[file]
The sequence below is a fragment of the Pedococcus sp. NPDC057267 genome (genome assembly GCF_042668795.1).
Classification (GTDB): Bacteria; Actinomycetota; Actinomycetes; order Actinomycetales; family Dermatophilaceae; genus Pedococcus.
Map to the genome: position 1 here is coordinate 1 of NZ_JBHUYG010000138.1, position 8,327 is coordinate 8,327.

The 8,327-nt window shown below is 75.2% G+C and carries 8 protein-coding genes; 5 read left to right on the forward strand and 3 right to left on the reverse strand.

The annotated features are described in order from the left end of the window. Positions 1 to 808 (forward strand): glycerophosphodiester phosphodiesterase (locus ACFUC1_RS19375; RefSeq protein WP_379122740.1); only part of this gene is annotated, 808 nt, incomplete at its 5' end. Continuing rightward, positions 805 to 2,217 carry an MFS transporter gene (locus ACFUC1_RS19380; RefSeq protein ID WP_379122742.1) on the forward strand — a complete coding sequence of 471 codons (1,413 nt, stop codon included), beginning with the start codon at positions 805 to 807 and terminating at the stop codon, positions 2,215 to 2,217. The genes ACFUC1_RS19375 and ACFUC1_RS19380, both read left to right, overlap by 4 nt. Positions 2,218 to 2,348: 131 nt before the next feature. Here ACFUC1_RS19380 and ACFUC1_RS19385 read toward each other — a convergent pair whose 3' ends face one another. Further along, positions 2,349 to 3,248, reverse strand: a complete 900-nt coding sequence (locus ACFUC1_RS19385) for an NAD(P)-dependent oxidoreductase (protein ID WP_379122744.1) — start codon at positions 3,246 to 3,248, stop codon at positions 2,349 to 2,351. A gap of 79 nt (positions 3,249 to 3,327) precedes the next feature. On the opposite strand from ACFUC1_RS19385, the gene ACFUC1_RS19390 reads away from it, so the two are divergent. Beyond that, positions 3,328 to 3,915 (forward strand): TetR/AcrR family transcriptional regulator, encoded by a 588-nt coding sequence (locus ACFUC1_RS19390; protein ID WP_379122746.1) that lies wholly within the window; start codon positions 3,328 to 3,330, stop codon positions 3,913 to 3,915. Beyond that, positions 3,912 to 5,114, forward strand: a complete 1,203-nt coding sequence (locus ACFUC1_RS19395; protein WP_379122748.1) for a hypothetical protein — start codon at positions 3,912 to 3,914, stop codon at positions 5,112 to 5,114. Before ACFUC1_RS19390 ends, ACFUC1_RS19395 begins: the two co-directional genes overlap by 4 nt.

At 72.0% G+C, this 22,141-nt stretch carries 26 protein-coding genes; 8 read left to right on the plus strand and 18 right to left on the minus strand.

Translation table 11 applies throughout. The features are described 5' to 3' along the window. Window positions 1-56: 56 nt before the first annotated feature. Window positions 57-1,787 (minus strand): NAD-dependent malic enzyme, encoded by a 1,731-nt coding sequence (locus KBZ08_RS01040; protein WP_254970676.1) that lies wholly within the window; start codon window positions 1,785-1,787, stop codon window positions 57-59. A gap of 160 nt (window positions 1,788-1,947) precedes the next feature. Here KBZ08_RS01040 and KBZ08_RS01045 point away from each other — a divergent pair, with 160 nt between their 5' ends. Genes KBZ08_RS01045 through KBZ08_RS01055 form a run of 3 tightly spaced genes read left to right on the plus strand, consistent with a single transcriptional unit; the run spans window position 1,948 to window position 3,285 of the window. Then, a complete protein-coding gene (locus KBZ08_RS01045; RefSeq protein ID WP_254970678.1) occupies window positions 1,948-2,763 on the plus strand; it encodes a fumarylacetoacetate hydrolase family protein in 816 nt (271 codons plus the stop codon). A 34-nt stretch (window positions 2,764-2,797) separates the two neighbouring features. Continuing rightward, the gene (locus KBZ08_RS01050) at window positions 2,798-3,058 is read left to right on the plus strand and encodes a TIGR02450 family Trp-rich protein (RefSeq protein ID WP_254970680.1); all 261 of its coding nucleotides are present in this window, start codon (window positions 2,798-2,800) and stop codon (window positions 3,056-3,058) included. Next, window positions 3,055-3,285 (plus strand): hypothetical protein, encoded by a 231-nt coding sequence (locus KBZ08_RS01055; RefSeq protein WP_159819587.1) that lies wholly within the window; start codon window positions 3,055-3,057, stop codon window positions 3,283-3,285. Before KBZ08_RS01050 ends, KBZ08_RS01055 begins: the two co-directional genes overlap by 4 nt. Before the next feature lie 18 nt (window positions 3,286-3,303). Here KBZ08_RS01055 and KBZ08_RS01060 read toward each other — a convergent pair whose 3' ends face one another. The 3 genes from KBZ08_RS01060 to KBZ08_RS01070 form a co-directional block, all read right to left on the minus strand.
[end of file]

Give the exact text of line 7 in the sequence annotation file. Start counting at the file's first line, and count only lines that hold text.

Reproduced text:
Translation table 11 applies throughout. The features are described 5' to 3' along the window. Window positions 1-56: 56 nt before the first annotated feature. Window positions 57-1,787 (minus strand): NAD-dependent malic enzyme, encoded by a 1,731-nt coding sequence (locus KBZ08_RS01040; protein WP_254970676.1) that lies wholly within the window; start codon window positions 1,785-1,787, stop codon window positions 57-59. A gap of 160 nt (window positions 1,788-1,947) precedes the next feature. Here KBZ08_RS01040 and KBZ08_RS01045 point away from each other — a divergent pair, with 160 nt between their 5' ends. Genes KBZ08_RS01045 through KBZ08_RS01055 form a run of 3 tightly spaced genes read left to right on the plus strand, consistent with a single transcriptional unit; the run spans window position 1,948 to window position 3,285 of the window. Then, a complete protein-coding gene (locus KBZ08_RS01045; RefSeq protein ID WP_254970678.1) occupies window positions 1,948-2,763 on the plus strand; it encodes a fumarylacetoacetate hydrolase family protein in 816 nt (271 codons plus the stop codon). A 34-nt stretch (window positions 2,764-2,797) separates the two neighbouring features. Continuing rightward, the gene (locus KBZ08_RS01050) at window positions 2,798-3,058 is read left to right on the plus strand and encodes a TIGR02450 family Trp-rich protein (RefSeq protein ID WP_254970680.1); all 261 of its coding nucleotides are present in this window, start codon (window positions 2,798-2,800) and stop codon (window positions 3,056-3,058) included. Next, window positions 3,055-3,285 (plus strand): hypothetical protein, encoded by a 231-nt coding sequence (locus KBZ08_RS01055; RefSeq protein WP_159819587.1) that lies wholly within the window; start codon window positions 3,055-3,057, stop codon window positions 3,283-3,285. Before KBZ08_RS01050 ends, KBZ08_RS01055 begins: the two co-directional genes overlap by 4 nt. Before the next feature lie 18 nt (window positions 3,286-3,303). Here KBZ08_RS01055 and KBZ08_RS01060 read toward each other — a convergent pair whose 3' ends face one another. The 3 genes from KBZ08_RS01060 to KBZ08_RS01070 form a co-directional block, all read right to left on the minus strand.